Greed (1925) - Rotten Tomatoes

Greed (1925)




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No one living can say whether the original, ten-hour version of Erich von Stroheim's most famous movie was the epic masterpiece it was touted to be. The 140-minute version is all that remains, and while it's only a quarter of the film it was meant to be, it's still one of the greatest accomplishments of the silent film era. Based on the turn-of-the-century novel McTeague by Frank Norris, Greed takes place primarily in the San Francisco of the early 1900's. McTeague (Gibson Gowland), a brutish, earthy man comes to practice dentistry in the lower-middle-class Polk Street district. There he meets and befriends Marcus Schouler (Jean Hersholt). One day Marcus brings in his cousin and girlfriend, Trina Sieppe (Zasu Pitts) for some dental work. A romance between McTeague and Trina gradually ensues, and Marcus graciously steps aside -- until he discovers that Trina has won 5000 dollars in a lottery. He jealously watches as Trina and McTeague get married. But all is not well with the couple -- Trina holds onto her winnings for dear life, refusing to let go of a cent, even when they are forced to live in reduced circumstances because McTeague has lost his practice (Marcus has turned him in for not having a license). McTeague takes to drink as he and Trina sink into poverty and violent arguments break out between them. Finally McTeague leaves his miserly wife, who is now working as a charwoman during the day while gloating over her gold coins at night. But he later returns, intoxicated, to her squalid room and murders her, escaping with her money. He flees across the desert, pursued by a posse which includes Marcus, who still lusts after the gold. The two finally meet up on the cracked, overheated salt flats and fight to the death. But as McTeague gives Marcus the fatal blow, Marcus snaps his handcuffs around McTeague's wrist. Thus, McTeague must die in the middle of the desert, cuffed to the dead Marcus with the gold by his side. As Norris's novel was a protest against the elaborate fluff that was popular reading during the end of the 19th century, Greed was a protest against the pretentiousness and glamour that was part and parcel of Hollywood in the '20s. Nevertheless, it is a stunning visual work, and the overall sordidness of the film has a dreamy, rather nightmarish aura. Out of any American director of his era, only von Stroheim could have found such beauty in ugliness and created such fascination for the commonplace. He shot Greed with utter faithfulness to the Norris book and proposed to run the lengthy film on more than one evening, but the idea was far ahead of its time and the releasing studio, MetroGoldwyn-Mayer, insisted on radical trimming. Some of the cuts are tragic -- the introduction of McTeague's character makes him seem particularly loutish, and later it is difficult to tell whether Trina is merely a prim Victorian maiden, or if she is truly repulsed by the advances of her husband-to-be. The loss of various subplots will also be cause for eternal speculation by film historians. However, enough of Greed remains to prove that von Stroheim was an early example of an auteur par excellence.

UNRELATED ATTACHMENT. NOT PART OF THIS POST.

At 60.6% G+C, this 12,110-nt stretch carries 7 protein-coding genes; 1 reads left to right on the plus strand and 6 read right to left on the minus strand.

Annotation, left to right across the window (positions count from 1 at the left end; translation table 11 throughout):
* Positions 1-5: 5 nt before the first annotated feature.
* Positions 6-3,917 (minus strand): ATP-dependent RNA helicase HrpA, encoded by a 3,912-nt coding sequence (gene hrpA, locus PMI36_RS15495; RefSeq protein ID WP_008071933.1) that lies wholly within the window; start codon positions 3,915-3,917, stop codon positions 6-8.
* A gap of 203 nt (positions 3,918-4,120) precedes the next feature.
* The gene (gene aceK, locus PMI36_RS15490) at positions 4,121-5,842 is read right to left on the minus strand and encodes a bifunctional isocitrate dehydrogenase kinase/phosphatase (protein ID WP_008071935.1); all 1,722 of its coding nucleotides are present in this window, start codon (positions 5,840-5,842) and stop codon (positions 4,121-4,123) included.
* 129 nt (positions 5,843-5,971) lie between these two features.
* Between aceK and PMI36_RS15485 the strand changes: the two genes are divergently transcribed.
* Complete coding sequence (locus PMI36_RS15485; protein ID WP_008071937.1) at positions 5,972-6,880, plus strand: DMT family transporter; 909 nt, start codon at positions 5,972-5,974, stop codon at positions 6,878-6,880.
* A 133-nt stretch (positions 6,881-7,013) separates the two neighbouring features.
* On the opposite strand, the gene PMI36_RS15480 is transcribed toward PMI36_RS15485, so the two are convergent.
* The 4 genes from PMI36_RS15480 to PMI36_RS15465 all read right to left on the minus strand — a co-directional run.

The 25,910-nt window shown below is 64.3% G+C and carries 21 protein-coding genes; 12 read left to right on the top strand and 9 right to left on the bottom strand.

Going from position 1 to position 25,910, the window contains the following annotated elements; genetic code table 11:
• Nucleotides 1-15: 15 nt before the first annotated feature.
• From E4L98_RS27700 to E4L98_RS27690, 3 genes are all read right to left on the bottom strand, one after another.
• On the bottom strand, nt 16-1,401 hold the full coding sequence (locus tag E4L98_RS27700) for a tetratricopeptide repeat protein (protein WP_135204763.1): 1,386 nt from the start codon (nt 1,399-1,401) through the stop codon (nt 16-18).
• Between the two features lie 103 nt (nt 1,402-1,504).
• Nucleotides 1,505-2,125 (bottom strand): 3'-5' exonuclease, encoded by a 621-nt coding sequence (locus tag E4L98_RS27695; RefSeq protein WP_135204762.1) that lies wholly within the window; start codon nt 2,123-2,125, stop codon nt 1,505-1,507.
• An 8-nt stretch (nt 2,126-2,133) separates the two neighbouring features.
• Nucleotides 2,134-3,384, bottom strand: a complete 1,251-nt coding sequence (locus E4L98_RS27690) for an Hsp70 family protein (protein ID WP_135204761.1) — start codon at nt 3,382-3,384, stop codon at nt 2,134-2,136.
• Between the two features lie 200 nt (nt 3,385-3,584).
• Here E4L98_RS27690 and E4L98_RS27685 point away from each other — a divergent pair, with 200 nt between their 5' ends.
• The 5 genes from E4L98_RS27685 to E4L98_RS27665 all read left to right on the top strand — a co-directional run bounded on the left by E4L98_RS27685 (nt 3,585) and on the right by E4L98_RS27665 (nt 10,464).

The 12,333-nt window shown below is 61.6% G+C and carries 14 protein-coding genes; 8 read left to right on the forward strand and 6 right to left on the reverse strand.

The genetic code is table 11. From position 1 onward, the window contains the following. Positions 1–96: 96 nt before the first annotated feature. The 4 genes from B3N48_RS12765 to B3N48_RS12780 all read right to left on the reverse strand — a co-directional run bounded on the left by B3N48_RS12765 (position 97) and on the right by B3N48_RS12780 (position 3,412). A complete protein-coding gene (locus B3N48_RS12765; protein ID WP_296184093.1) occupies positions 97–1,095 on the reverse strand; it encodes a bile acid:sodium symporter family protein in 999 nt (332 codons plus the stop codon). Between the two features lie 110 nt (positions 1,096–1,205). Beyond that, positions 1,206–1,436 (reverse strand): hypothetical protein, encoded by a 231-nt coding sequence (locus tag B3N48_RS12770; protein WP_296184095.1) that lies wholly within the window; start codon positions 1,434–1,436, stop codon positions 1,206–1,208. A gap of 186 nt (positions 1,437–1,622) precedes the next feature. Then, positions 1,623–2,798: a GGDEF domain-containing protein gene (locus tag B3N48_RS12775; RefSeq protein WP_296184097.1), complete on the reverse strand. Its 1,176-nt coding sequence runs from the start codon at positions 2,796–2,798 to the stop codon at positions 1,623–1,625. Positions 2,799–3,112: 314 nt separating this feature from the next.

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Gibson Gowland
as John McTeague
Zasu Pitts
as Trina
Jean Hersholt
as Marcus Schouler
Chester Conklin
as Hans Sieppe
Sylvia Ashton
as Mrs. Sieppe
Austin Jewell